The mother thinks this is a safe spot for her little ones. Animal Control Officer Peter Reid asks people to not approach them — and when driving by, slow down!

Fawns in the median.


SA couple considering a moving to Westport from New York would love to take the train here, and explore our town by bike.

They asked “06880” about rentals near the station. I don’t think there’s any such thing (though it might not be a bad sideline for a nearby business).

So how about it, “06880” readers: If there are no bike rentals around, does someone have a pair to lend? Maybe meet them at the station, give some tips (or even ride with them)? Or drop bikes off there, with combination locks?

Sure, it’s a long shot. But it’s also one way to help show off our amazing town — and the great people who live here.

I don’t think this is the type of bike ride our guests are looking for.


The Hamptons? Cape Cod? LA?

Nope. The too-familiar scene yesterday afternoon, on Bridge Street:

(Photo/Patricia McMahon)

And, reports Patricia McMahon, it took her 20 minutes on South Compo to get to this mess. And a total of 64 minutes to get from the beach to the light by Bridge Square.

Part of the reason may have been an accident south of I-95 exit 19, which shut all 3 lanes for an hour. But that was a few miles away.



On Thursday, State Senators Will Haskell and Tony Hwang were recognized for their bipartisan effort to pass SB 954. The bill will improve college safety, and is seen as a template for federal legislation, sponsored by Congressman Jim Himes. The goal is to increase transparency around college accidents and deaths in all US colleges.

The initiative comes from, an all-volunteer organization founded in the memory of Corey Hausman. The 2018 Staples High School graduate died from what started as a preventable accident on his college campus just 15 days into his freshman year. Corey’s was the third student death since the start of that semester.

Senators Will Haskell and Tony Hwang hold certificates presented by College Also pictured: members of the 911 Young Adult Advisory Board (Brendan Carney, Rushil Marallapu, Kate Smith and William Bean), members of Corey Hausman’s family (Joel, Nanette and Lucas), and Jeff Mitchell, an ardent supporter.


Blood donations are still down, compared to pre-COVID times.

The Red Cross is holding a blood drive this Thursday (July 29, 11 a.m. to 4 p.m.) at VFW Joseph J. Clinton Post 399 (465 Riverside Avenue).

The VFW is holding an open house the same day, from 11 a.m. to 2 p.m.

VFW Joseph Clinton Post 399.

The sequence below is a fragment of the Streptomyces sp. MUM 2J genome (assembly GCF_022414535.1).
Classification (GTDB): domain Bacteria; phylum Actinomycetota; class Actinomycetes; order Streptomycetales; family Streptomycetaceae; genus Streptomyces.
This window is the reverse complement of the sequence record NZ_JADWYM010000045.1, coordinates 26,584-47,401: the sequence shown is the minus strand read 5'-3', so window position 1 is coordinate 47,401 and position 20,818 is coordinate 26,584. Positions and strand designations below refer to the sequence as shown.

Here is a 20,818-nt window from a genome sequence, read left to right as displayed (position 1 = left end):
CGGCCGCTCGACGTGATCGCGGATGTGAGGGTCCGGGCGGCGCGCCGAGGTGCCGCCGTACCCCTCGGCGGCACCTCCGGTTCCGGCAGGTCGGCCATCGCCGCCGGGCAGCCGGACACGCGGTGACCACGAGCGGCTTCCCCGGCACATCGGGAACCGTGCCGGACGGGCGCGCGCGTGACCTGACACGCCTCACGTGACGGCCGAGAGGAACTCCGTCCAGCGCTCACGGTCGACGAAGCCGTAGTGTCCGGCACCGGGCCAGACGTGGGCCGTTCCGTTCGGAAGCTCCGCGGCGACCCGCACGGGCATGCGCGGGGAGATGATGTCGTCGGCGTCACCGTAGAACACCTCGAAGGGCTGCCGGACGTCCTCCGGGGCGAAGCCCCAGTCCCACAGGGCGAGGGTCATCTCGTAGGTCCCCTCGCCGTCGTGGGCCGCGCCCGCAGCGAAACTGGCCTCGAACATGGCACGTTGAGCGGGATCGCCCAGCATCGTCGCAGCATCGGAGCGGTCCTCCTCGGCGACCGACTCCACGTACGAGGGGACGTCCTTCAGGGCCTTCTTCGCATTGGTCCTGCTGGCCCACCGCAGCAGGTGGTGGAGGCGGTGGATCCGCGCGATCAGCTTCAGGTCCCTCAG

A large crowd filled Bedford Hall last night, for the Westport Woman’s Club annual “Sip and Savor” fundraiser.

Proceeds from ticket and wine sales benefit the organization’s many philanthropic and scholarship initiatives.

“It’s so nice to go out again,” one attendee said.

“Especially where there’s wine,” her friend agreed.

One of the 4 tasting stations at the Westport Woman’s Club “Sip & Savor” event. Wines came from around the world.


The grounds of the Westport Weston Family YMCA always look gorgeous, thanks to Tony Palmer Landscaping.

Yesterday they were especially attractive. The Westport Garden Club chose the Mahackeno site for its annual #FridayFlowers display. They were created by Janet Wolgast, with help from new Y CEO Anjali McCormick.

One more reason to smile before — and after — your workout.

(Photo/Ed Simek)


Andrew O’Brien spotted this recently at Compo Beach:

(Photo/Andrew O’Brien)

“We have many different points of view here in Westport,” he says. “But I can’t figure out where this individual stands.”

I don’t know either. But it’s clear where he sits: In the driver’s seat, without a real good look through his rear view mirror.


Longtime Westport resident Vivian Doak of Spring, Texas, died peacefully at home, surrounded by her immediate family, last Saturday. She was 91 years.

The oldest of 5 children, Vivian graduated from high school in Ridgefield Park, New Jersey. After secretarial school in New York, she held various positions. In 1952 she married Malcolm Robert Doak, an Air Force pilot. Following stints in Memphis, Japan, Long Island and Poughkeepsie, the couple settled in Westport in 1964, where they raised their family. In 2009 Vivian and her husband retired to Lake Conroe, Texas, and finally settled in Spring, Texas, at The Village at Gleannloch Farms.

While in Westport Vivian was a mother, housewife, business professional and real estate agent. She served many roles, from Cub Scout and Girl Scout leader to PTA organizer; from church deacon to leading the local Women’s Council of Realtors.

Vivian enjoyed traveling the world with her corporate pilot husband, as well as cultural jaunts with her children. The Doak home was a welcoming place for neighborhood kids, and a great environment for their children’s friends to hang out, be fed delicious meals, and be appreciated. Many still recall her warm smile and generous laugh.

Vivian possessed an ambitious, artistic talent that influenced everything she did. She was an excellent cook and skilled seamstress, skills she passed on to her children, grandchildren and beyond.